Trump hints at bringing Brazil into NATO after meeting with Bolsonaro
New York Daily News
President Trump is operating in the wrong hemisphere.
Trump raised eyebrows Tuesday after he suggested “possibly” making Brazil a member of NATO, the North Atlantic Treaty Organization made up of North American and European countries. The apparent off-script remark took place during a joint conference with the new leader of the South American country, Jair Bolsonaro, in the Rose Garden.
“So President Bolsonaro, I will tell you that we will be consulting and talking a lot,” Trump said. “We will be working on all of our problems and assets and we’re making tremendous assets.
“I also intend to designate Brazil as a major non-NATO ally or even, possibly, if you start thinking about it, maybe a NATO ally. I’d have to talk to a lot of people, but maybe a NATO ally, which would greatly advance security and cooperation between our countries.”
NATO is a 29-member international alliance created in 1949 to provide security against the Soviet Union. Trump has fiercely criticized the group in the past and even discussed withdrawing from the alliance.
The latest country to join NATO was Montenegro in 2017. Rules for expansion are outlined by Article 10 of the North Atlantic Treaty, which states that membership is open to any “European State in a position to further the principles of this Treaty and to contribute to the security of the North Atlantic area.”
William Burns, a former U.S. deputy secretary of state during President Obama’s administration, told CNN that adding a South American country is unlikely but “theoretically possible.”
“I understand the logic of a major non-NATO ally relationship with Brazil, but I would assume that a lot of our traditional and current NATO partners have a view about that sort of expansion,” he said.
Wajahat Ali, a New York Times contributing op-ed writer, questioned Trump’s understanding of NATO.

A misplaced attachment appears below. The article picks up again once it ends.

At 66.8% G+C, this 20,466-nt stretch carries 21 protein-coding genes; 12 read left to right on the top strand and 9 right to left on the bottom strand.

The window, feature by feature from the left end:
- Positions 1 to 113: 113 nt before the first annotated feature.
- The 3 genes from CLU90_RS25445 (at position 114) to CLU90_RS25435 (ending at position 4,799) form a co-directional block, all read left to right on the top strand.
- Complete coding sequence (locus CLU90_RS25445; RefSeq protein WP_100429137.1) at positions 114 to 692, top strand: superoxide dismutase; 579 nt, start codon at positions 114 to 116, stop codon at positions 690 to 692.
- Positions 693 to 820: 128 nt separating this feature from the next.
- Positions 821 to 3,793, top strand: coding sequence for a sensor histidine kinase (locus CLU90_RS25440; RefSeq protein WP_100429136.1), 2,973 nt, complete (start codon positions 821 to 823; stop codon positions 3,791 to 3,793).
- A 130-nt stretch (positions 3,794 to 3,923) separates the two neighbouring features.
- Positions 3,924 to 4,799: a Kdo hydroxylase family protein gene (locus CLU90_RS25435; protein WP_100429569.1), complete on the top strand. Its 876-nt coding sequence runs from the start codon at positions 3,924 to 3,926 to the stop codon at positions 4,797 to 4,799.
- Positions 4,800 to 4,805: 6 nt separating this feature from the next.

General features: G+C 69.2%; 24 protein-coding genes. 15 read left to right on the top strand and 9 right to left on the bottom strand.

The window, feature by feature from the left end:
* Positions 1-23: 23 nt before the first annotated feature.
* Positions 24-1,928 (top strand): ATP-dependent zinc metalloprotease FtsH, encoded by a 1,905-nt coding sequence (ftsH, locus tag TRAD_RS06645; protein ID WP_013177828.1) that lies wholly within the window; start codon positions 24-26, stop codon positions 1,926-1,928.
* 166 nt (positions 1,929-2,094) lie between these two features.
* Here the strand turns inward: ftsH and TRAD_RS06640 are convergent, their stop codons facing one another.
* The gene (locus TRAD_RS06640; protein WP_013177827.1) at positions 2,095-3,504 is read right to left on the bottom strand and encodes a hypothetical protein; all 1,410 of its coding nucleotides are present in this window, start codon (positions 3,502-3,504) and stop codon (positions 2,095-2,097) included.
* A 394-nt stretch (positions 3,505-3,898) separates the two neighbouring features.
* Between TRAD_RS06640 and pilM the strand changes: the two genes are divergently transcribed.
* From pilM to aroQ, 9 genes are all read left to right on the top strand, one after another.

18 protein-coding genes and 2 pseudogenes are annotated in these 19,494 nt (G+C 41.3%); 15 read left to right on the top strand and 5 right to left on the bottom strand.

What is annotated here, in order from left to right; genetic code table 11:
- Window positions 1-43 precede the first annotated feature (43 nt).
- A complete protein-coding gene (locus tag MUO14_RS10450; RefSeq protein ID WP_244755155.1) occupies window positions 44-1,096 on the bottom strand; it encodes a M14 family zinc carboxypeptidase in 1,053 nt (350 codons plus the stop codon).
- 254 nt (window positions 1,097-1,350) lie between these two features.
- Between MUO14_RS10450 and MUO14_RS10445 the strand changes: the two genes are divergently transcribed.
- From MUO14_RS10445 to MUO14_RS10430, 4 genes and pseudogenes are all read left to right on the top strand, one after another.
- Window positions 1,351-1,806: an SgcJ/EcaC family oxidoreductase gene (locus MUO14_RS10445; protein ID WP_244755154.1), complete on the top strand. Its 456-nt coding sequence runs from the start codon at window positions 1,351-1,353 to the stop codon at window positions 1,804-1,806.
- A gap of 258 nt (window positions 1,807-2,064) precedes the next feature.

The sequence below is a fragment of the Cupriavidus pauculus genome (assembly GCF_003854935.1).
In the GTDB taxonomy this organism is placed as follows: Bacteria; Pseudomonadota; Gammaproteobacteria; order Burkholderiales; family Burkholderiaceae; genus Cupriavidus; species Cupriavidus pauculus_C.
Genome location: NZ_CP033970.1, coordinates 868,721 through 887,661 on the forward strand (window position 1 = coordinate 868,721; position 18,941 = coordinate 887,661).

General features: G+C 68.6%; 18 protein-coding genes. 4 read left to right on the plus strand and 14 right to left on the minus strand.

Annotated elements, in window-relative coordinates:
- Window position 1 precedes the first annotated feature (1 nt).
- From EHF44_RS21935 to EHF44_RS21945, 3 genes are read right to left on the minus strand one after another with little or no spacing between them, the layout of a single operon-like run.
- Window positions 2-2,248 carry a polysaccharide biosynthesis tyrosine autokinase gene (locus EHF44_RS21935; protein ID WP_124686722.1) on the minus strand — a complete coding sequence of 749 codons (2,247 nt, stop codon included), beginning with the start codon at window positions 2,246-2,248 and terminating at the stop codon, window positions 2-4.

“I’m still stuck on Trump saying he wants to bring Brazil into NATO, which makes me realize he doesn’t understand what NATO means or is,” he wrote on Twitter. “I mean am I exaggerating here or not? Trump didn’t have a slip of tongue. He first said he wants Brazil to be a non-Nato ally then said he’s open to bringing into Nato and he will talk to some people. I don’t think he gets it… at all, which is pretty remarkable.”
Bolsonaro, a far-right veteran politician who’s been described as “Trump of the Tropics,” repeatedly praised the American president during his first official visit to Washington and even said he expects Trump to win re-election in 2020.
During an appearance in the Oval Office moments before the news conference, Trump thanked Bolsonaro for the support and said the U.S. would make Brazil, the eighth largest economy in the world, a closer partner.
“We’re going to look at that very, very strongly… whether it’s NATO or it’s something having to do with alliance, but we have a great alliance with Brazil, better that we ever had before,” Trump told reporters.
The two conservative leaders also discussed the possibility of Brazil hosting a new U.S. military base and made numerous bilateral commitments, including deepening their partnership in the United States-Brazil Security Forum to combat terrorism, drug and arms trafficking, cybercrime and other challenges. Bolsonaro also announced Brazil’s intent to exempt the U.S. from tourist visa requirements.
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